Inauguration address may sometimes land gifted speaker in history books
Donald Trump takes oath at noon
Merdies Hayes | 1/19/2017, midnight
When Donald Trump gives his inaugural address tomorrow, expect our 45th president to try to soothe some tensions after a particularly contentious campaign and tumultuous transition.
While his speech will be closely watched by persons who may remain skeptical of his agenda, President-elect Trump is expected to call for national unity, a theme which is familiar ground for new commanders in chief. From Abraham Lincoln’s promise of “with malice toward none, with charity for all,” Franklin Roosevelt’s reminder that “the only thing we have to fear is fear itself,” and John F. Kennedy’s proposition of “ask not what your country can do for you, ask what you can do for your country,” history remembers these speeches as expressions of healing and reassurance as the American tradition of peaceful transition of government continues intact.
White House insiders expect Trump to deliver a relatively short speech about the pressing issues facing the nation, while retaining ideas from his campaign such as “Make America Great” or “America First.” Trump will take the oath of office as one of the least popular chief executives out of the past seven men who have ascended to the office, according to a recent poll conducted by the Washington Post which found only 40 percent of respondents approving of his campaign, transition, and cabinet nominations. In his expected call for national unity, Trump will follow a historic tradition going back to the days of Thomas Jefferson, on through the Civil War, Great Depression and World War II, the national discord of the 1960s, Watergate, 9/11, and current days of division.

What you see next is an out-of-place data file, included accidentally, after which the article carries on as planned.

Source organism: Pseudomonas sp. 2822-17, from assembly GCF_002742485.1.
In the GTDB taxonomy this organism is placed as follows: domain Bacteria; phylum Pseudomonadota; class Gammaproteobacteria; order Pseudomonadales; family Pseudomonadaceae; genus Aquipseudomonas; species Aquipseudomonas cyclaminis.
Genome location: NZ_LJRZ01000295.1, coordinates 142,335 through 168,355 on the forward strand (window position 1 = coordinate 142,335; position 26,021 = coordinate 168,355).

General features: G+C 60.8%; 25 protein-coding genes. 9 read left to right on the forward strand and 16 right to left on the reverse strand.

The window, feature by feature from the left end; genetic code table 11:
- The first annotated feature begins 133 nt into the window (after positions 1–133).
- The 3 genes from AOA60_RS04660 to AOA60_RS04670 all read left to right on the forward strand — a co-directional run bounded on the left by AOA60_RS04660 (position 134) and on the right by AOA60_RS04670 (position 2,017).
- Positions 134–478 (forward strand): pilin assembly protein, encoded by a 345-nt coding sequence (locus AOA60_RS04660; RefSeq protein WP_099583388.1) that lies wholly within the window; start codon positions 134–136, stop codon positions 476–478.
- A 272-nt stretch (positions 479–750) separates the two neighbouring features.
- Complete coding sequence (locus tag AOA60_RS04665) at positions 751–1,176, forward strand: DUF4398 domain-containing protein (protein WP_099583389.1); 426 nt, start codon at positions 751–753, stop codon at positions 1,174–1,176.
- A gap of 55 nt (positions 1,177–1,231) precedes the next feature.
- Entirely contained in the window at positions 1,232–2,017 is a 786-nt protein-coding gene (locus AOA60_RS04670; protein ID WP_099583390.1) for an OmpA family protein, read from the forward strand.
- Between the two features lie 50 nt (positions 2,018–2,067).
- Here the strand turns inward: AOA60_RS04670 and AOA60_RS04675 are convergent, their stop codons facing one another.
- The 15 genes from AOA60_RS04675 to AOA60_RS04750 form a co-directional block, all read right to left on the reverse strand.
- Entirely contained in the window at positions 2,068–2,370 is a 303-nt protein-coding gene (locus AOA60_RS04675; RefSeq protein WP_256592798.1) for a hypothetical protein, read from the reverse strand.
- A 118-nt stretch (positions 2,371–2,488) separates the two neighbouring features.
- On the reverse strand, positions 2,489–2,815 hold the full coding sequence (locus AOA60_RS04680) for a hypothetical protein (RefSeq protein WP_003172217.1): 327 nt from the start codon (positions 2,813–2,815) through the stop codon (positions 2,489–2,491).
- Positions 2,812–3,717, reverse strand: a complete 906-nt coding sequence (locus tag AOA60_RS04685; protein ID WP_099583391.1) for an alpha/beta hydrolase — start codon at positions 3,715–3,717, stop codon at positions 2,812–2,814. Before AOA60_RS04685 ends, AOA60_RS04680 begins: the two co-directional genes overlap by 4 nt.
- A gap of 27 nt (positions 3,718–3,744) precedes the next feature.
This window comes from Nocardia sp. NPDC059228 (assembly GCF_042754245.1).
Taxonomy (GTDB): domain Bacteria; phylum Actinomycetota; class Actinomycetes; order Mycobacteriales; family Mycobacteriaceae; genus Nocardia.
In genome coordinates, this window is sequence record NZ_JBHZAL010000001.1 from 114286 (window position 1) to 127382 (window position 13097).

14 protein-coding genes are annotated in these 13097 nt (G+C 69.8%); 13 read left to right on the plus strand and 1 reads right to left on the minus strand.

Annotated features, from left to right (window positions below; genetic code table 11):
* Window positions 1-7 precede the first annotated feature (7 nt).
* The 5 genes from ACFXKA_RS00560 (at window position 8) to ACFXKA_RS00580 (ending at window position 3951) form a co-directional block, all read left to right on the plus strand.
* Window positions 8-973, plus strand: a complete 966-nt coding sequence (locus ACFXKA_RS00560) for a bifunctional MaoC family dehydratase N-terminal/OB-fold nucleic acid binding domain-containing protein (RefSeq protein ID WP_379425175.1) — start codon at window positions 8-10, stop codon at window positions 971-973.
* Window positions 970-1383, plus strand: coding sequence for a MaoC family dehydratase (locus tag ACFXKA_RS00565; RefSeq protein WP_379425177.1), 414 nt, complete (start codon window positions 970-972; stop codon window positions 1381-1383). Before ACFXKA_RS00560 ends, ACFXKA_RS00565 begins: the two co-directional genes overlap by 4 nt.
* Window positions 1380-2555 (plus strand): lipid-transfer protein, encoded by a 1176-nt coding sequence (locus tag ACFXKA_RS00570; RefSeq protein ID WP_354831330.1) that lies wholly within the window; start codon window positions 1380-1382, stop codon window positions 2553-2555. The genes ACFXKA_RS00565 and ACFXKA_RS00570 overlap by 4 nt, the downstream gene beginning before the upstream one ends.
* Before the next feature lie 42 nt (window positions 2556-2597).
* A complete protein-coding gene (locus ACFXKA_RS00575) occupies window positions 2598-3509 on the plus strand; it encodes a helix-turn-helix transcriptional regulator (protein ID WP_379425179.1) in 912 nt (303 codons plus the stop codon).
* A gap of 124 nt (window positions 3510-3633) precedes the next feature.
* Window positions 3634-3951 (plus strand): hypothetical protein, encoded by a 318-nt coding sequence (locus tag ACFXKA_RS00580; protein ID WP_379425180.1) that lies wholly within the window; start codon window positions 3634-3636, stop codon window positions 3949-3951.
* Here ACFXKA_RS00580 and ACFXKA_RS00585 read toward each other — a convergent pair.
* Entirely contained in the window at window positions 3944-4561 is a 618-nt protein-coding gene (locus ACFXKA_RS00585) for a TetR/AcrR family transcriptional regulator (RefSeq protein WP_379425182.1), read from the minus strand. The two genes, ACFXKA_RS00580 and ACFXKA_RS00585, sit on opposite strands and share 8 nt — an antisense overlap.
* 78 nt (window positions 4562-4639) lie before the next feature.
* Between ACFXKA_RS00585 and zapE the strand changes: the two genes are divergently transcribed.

“So many presidents are so forgettable,” says Robert Dallek, a noted presidential historian. He said it depends primarily on the man giving the speech. Some are bettor orators, others more charming, but it’s how they are remembered through history that solidifies their place in inauguration lore. “[Those] who deliver a forgettable speech don’t make much of a mark on the country’s memory. So I think their inaugurals reflect the quality of the men, and the historical reputation they leave us.”
Historians have long debated which has been the best inauguration speech, but they’ve generally coalesced around the following five as the most inspiring:
—No. 5 After triumphing against Aaron Burr in arguably the ugliest presidential campaign in history as charges ranging from bribery to miscegenation were hurled from both sides, Thomas Jefferson became our third president. It was the first time that the presidency had shifted from one political party (Federalist) to another (Democrat-Republican) and Jefferson’s enemies feared a radical ideology and a march to war. On March 4, 1801 (the 20th Amendment moved Inauguration Day to Jan. 20), Jefferson was in the Senate chamber and spoke of the “sacred principle” of majority rule and, on a personal note, a “sincere consciousness that the task is above my talents”:
“Every difference of opinion is not a difference of principle. We have called by different names brethren of the same principle. We are all Republicans, we are all Federalists.”